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30.11.2016
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PANORAMA GERMAN ECONOMY IN 2017: STABLE, BUT NOT STAID

PANORAMA GERMAN ECONOMY IN 2017: STABLE, BUT NOT STAID

PANORAMA GERMAN ECONOMY IN 2017: STABLE, BUT NOT STAID
The signs for Germany’s further economic development are promising, with a high level of stability. Coface’s expectations for solid growth therefore come as little surprise. This year’s gross domestic product is expected to grow by 1.8 % (seasonally adjusted and corrected for working days). Growth for next year, at 1.7 %, will only be marginally smaller. Since 2015, Germany’s economy has been growing faster than the potential of 1 to 1.5 % set by the German Bundesbank and several research institutions.
The primary growth driver for 2017 will once again be private consumption, mainly fuelled by the country’s record-high levels of employment. Consumers’ purchasing intentions will gain additional impetus, although less so than in 2016, due to lower increases in real wages resulting from
rising inflation.
The main focus for 2017 will be on the political arena, with presidential elections in France and the Bundestag elections in autumn. The five federal state elections this year are considered important indicators for the upcoming federal elections and it can be expected that the future Federal Government – whatever its colour – will be less powerful than the current “Grand Coalition”. This will restrain reforms to a minimum level.

 

Risks for the German economy could also occur on the export side. Global trade is only expected to show moderate growth in 2017 and specific risks are lurking in some of the major target countries for German exports – such as the forthcoming Brexit and the cooling down of the Chinese and US economies. Insecurity could also rise in the aftermath of the US presidential elections. German exports will only grow by 2.3 % in 2016 and 3.4 % next year. In this environment, Coface forecasts that the downward pressure on insolvencies will continue, with the fifth year in a row of record lows in 2017 (falling to a volume of around 21,000). Nevertheless, this downward trend is expected to continue at a slightly slower pace. After decreasing by 5% this year, Coface forecasts a further decline in bankruptcies by 4.2 % in 2017. Despite the positive outlook, the amount of outstanding claims in insolvency procedures could rise further, as several sectors, especially large companies, are under increased pressure from competition, costs and profit margins.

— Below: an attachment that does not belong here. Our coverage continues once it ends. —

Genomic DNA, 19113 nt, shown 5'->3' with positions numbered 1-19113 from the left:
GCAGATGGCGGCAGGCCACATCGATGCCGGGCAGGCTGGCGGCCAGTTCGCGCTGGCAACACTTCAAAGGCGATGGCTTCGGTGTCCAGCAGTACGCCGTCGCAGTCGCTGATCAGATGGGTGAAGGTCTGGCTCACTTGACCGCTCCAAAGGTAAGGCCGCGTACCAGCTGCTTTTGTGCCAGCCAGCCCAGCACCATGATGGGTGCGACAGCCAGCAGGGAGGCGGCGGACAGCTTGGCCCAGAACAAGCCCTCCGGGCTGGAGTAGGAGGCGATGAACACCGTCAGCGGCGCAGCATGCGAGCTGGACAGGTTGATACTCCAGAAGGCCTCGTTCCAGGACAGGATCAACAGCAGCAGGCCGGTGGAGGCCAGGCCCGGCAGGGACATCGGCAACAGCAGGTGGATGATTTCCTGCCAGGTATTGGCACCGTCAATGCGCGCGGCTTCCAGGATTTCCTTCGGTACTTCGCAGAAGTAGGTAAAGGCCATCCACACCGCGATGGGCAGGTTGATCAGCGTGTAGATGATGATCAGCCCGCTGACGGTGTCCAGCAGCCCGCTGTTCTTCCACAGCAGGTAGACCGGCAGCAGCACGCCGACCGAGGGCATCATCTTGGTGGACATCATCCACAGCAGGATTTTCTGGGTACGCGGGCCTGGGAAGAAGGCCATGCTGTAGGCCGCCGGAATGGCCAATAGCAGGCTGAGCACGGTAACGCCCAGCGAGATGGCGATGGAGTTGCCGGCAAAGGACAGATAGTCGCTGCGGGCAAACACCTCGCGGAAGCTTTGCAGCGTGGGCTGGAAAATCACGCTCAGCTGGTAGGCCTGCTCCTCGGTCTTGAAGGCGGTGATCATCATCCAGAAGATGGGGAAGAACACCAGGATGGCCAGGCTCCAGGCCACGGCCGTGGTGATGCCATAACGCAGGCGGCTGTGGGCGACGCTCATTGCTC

GERMANY’S PARLIAMENTARY ELECTIONS IN 2017: THE NEXT GOVERNMENT WILL BE WEAKER THAN THE CURRENT ONE

 

The established forces are rapidly losing support in Germany’s federal state elections

 

2016 was a ’super election year’ with a total of five federal state elections. Amongst these were Baden-Wuerttemberg (Germany’s third largest federal state in terms of number of inhabitants), along with Rhineland-Palatinate, Berlin, Saxony-Anhalt and Mecklenburg-Western Pomerania (respectively the 7th, 8th, 11th and 14th largest). These elections mean that nearly 30 % of German citizens have been called to the polls. The results thus provide a comprehensive picture of the voter mood in advance of the upcoming federal elections next year

 

The resulting picture is almost unanimous. Amidst a distinctly higher voter turnout there was one big winner across the federal state boundaries: the ’Alternative für Deutschland (AfD)’ (Alternative for Germany). The AfD, with its right wing populist anti-immigration and Eurosceptic programme, achieved solid double-digit results from a standing position. Conversely, the country’s two main governing parties, the CDU and SPD, suffered heavy losses in almost all federal states, with sharp two-digit declines for both parties in Baden-Wuerttemberg. This means that in federal states such as Baden-Wuerttemberg and SaxonyAnhalt, the main parties have shrunk to such an extent that even a Grand Coalition could no longer attain a majority

 

Will the Grand Coalition come to an end in 2017?

 

The parties of the governing coalition are unlikely to escape unscathed during next year’s elections. According to current surveys, both the Union and SPD parties are scoring lower than the results they achieved during the last parliamentary elections (of September 2013). They are also below the survey results taken at the turn of the year 2015/2016.

 

Nevertheless, the overall picture for the future of the Federal Government reflects stability and anything other than a renewal of the Grand Coalition would be a surprise, as all available surveys still show that the Grand Coalition has a margin of security to obtain an absolute majority, while there is no majority for any other coalition of two parties. Even a tripartite alliance of the SPD, Left Party and The Greens, which has been sought by several groups, would have little chance of obtaining absolute majority.

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Leyla ZERGER SİDAL

İLETİŞİM VE PAZARLAMA
BÖLÜM BAŞKANI
TEL. : +90 (212) 385 99 60
leyla.zerger@coface.com

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